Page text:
The Halacha distinguishes between a "Tashmish Kedusha" (accessory of a holy object) and a "Tashmish Misva" (accessory of a Misva). The case of a Sefer Torah and the boxes of Tefilin are examples of a Tashmish Kedusha. When they wear out or are no longer useful they require Geniza (storage in a sacred repository). Even though they themselves are not holy, they serve holy objects. On the other hand, a Tashmish Misva such as the Sechach of the Sukkah may be discarded after the Hag.
The strings of Sisit are considered Tashmish Misva. Therefore, if they become ripped or torn, they may be thrown away, as they have no Kedusha after their Misva is finished. Of course, they should not be disposed of in a degrading way. It is best to leave them in a place where it is known that someone will come and get rid of them. Alternatively, they may be placed in a plastic bag and then placed in the garbage.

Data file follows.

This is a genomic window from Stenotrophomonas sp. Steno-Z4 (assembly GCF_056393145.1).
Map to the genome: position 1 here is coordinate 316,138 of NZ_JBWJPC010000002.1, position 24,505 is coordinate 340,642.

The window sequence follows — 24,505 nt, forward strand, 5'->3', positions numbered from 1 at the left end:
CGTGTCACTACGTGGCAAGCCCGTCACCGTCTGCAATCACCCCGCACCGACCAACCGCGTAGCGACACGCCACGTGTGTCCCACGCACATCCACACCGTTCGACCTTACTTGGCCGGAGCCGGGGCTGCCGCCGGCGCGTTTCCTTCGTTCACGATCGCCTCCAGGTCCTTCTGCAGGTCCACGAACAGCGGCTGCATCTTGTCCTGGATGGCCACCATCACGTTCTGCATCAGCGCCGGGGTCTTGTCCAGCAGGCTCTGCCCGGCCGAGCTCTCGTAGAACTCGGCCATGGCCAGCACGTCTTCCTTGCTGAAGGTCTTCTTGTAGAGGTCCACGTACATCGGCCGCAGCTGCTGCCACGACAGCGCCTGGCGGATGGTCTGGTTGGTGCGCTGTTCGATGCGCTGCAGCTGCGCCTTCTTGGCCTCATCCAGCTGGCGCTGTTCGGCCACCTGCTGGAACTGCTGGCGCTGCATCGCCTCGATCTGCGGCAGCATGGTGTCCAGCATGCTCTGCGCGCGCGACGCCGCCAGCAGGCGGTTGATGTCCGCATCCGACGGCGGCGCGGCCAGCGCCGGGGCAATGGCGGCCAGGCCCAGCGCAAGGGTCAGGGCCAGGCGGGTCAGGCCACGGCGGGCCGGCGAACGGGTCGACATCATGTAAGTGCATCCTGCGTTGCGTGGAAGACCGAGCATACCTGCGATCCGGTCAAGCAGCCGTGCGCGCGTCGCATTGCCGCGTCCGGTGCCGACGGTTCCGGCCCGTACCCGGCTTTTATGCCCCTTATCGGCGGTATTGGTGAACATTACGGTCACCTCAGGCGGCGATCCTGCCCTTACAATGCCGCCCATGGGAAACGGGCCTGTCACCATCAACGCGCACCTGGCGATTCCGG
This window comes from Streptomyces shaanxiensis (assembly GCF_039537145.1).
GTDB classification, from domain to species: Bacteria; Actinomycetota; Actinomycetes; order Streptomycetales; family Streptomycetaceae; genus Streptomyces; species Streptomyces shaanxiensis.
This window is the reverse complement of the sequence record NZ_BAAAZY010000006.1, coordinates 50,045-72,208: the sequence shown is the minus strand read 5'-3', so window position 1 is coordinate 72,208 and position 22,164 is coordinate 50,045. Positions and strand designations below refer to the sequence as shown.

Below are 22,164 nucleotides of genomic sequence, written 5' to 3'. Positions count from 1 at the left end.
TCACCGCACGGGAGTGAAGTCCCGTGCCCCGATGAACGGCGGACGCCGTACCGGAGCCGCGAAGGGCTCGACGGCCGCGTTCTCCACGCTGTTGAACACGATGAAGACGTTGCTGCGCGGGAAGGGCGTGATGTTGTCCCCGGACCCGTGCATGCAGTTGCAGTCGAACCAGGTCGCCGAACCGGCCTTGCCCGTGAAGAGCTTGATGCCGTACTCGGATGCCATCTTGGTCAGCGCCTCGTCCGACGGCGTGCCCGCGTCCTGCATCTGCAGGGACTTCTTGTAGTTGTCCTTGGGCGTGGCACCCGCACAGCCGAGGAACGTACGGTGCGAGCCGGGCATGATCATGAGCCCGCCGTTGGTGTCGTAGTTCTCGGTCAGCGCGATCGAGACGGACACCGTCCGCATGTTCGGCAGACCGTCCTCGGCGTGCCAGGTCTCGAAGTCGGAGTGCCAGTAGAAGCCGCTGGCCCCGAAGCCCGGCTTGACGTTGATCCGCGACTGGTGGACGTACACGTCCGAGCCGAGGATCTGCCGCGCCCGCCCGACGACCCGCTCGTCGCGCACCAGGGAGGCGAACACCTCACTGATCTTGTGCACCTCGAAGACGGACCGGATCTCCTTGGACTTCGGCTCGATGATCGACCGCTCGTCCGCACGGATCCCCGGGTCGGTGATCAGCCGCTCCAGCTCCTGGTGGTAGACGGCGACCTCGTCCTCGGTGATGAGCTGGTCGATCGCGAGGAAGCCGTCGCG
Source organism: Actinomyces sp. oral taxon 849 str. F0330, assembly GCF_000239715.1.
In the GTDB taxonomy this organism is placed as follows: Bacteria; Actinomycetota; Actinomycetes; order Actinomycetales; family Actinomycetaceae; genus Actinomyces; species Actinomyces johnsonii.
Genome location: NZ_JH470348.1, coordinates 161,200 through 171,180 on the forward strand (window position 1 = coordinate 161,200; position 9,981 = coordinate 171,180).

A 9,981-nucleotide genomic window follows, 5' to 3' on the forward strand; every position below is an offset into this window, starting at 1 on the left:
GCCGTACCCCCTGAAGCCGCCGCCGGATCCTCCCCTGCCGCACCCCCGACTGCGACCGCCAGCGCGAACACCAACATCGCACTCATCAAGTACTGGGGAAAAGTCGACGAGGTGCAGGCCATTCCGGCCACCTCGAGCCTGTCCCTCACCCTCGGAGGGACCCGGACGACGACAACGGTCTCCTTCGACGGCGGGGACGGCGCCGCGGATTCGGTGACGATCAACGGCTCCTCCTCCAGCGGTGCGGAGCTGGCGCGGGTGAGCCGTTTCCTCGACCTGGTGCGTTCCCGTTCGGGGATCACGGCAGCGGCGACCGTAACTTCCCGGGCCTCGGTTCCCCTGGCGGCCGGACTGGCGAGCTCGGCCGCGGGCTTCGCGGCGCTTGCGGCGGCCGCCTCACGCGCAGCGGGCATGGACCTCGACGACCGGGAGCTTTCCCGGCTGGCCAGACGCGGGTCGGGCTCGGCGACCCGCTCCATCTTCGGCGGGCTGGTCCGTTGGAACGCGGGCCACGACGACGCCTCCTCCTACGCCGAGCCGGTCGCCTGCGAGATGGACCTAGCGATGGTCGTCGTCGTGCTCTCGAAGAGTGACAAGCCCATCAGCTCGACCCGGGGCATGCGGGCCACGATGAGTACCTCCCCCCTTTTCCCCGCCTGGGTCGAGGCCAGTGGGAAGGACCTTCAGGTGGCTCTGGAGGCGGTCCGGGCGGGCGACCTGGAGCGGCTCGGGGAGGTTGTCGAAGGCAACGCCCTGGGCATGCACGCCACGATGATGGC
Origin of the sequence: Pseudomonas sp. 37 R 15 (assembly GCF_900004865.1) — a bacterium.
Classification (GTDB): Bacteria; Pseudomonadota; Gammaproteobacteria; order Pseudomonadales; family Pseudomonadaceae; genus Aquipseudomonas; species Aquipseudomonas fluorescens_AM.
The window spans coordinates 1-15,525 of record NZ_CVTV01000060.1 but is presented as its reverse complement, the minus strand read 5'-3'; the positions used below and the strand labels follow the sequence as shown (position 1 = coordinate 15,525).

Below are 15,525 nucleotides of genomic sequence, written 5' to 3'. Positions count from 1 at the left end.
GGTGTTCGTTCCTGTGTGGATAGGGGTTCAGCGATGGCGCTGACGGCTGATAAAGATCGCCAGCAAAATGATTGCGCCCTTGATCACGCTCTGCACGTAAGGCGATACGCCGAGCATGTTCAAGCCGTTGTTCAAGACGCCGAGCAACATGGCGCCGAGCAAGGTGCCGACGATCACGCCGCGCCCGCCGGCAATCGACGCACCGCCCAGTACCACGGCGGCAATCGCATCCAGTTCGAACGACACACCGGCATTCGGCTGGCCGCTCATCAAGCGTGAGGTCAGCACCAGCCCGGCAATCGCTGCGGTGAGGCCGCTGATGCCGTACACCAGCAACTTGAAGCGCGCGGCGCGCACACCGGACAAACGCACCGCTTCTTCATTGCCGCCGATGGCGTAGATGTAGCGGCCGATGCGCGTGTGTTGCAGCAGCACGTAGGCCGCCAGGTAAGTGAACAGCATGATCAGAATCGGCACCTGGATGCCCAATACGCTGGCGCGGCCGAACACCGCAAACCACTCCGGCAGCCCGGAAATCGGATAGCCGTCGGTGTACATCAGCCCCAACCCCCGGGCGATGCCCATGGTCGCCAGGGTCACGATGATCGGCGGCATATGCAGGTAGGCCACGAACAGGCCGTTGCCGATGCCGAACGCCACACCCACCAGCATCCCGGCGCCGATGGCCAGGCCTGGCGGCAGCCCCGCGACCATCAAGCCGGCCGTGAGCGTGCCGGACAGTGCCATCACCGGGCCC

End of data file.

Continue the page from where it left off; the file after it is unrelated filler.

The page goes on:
The Poskim discuss whether the calendar for Sefirat HaOmer requires Geniza, or, after ripping off the page with the current count, it may be thrown away. Assuming that there are no names of Hashem or other sacred texts, the actual formula for counting, "Today is such and such day" has no intrinsic holiness. Therefore, after the Misva is completed, the page may be thrown away, in a non-degrading manner. This is the consensus of Rav Gidon in his "Yoru Mishpatecha", as well as Rav Nissim Korelitz and Rav Elyashiv.
Sisit and other Tashmish Misva, such as Sefirat HaOmer calendar, may be disposed of in a respectful manner after they are no longer used for a Misva.